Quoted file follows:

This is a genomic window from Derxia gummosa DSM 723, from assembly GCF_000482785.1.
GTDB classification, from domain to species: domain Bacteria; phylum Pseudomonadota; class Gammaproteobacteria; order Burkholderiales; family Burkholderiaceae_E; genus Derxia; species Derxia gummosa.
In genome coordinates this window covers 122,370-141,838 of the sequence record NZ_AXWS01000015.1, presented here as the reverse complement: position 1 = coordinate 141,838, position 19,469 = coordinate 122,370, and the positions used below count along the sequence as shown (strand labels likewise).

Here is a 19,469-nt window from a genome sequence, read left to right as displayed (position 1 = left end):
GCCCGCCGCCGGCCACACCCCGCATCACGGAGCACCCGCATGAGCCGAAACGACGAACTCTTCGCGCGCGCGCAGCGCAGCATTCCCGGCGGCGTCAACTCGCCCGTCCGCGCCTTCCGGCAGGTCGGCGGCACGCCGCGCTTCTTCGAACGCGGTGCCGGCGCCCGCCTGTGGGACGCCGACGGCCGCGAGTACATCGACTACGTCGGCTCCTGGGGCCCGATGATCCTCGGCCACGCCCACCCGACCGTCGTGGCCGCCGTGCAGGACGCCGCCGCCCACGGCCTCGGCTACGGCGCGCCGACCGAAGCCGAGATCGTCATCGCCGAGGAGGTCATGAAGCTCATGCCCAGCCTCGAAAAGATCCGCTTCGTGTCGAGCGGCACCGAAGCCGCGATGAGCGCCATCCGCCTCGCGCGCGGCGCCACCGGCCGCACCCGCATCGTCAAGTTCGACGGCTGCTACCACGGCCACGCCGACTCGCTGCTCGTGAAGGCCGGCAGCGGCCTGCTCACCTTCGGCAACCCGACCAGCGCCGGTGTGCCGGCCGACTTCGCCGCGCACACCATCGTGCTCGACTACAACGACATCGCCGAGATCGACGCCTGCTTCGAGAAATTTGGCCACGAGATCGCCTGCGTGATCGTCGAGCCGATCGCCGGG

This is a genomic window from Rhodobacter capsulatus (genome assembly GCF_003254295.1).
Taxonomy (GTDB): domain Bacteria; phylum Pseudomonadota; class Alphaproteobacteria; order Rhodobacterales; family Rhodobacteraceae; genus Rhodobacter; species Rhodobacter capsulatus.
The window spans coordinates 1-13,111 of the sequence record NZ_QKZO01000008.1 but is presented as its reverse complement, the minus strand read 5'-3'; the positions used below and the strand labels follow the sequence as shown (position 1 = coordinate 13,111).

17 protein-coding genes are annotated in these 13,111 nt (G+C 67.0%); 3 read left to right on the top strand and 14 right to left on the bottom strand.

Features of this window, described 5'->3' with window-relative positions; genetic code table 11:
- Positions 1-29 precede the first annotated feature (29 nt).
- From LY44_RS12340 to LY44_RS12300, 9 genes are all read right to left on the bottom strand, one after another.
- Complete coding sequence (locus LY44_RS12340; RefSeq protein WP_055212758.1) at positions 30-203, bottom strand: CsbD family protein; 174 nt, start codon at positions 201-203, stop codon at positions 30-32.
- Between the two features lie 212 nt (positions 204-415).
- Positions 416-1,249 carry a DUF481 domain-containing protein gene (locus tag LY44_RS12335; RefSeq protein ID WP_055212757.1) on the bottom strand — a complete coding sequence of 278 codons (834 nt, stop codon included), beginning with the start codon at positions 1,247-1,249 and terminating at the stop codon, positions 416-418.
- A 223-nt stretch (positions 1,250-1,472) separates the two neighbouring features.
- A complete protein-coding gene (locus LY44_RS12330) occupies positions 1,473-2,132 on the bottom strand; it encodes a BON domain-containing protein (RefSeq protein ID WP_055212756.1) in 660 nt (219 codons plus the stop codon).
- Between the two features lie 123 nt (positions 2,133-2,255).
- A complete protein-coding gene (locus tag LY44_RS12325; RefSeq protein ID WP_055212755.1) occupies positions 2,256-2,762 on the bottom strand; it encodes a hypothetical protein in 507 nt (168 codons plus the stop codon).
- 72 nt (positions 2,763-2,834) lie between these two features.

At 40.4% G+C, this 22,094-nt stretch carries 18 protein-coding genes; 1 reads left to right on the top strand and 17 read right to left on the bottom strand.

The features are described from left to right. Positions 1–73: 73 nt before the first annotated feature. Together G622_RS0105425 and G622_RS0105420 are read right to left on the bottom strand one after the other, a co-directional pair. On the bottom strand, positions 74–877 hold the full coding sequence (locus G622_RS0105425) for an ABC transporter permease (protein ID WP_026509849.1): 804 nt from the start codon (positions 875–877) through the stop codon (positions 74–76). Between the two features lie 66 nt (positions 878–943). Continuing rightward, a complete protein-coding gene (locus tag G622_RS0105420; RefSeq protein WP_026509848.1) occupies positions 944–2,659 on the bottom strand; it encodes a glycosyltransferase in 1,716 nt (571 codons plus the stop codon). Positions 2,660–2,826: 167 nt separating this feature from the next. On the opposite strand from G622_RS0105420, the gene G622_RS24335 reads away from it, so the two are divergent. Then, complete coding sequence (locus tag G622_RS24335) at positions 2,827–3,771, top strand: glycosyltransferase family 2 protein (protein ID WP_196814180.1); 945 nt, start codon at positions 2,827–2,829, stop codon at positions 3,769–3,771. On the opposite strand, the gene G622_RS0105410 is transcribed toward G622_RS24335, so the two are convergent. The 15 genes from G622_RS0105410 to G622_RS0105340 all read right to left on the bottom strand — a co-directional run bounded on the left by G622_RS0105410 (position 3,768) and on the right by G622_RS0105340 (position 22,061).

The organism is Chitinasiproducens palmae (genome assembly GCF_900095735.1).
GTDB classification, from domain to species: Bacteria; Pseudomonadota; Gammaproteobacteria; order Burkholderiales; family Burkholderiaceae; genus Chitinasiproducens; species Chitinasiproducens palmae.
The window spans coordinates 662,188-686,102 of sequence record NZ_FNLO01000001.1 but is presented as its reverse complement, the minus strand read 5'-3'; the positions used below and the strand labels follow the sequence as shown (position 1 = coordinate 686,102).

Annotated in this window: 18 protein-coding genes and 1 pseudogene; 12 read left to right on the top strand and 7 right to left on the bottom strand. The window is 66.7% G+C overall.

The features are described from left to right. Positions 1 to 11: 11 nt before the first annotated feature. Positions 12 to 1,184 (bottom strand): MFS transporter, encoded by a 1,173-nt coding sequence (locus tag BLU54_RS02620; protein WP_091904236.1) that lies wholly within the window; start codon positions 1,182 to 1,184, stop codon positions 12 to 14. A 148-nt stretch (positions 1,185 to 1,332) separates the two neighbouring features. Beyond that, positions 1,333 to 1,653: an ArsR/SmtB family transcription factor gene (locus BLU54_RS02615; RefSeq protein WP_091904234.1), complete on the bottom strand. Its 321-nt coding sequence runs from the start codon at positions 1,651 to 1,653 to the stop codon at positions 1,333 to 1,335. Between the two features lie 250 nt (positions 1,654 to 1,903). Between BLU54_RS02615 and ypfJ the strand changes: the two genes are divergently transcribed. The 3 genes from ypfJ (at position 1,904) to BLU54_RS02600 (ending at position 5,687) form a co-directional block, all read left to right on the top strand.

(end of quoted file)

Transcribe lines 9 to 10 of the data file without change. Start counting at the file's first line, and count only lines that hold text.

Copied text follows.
17 protein-coding genes are annotated in these 13,111 nt (G+C 67.0%); 3 read left to right on the top strand and 14 right to left on the bottom strand.

Features of this window, described 5'->3' with window-relative positions; genetic code table 11: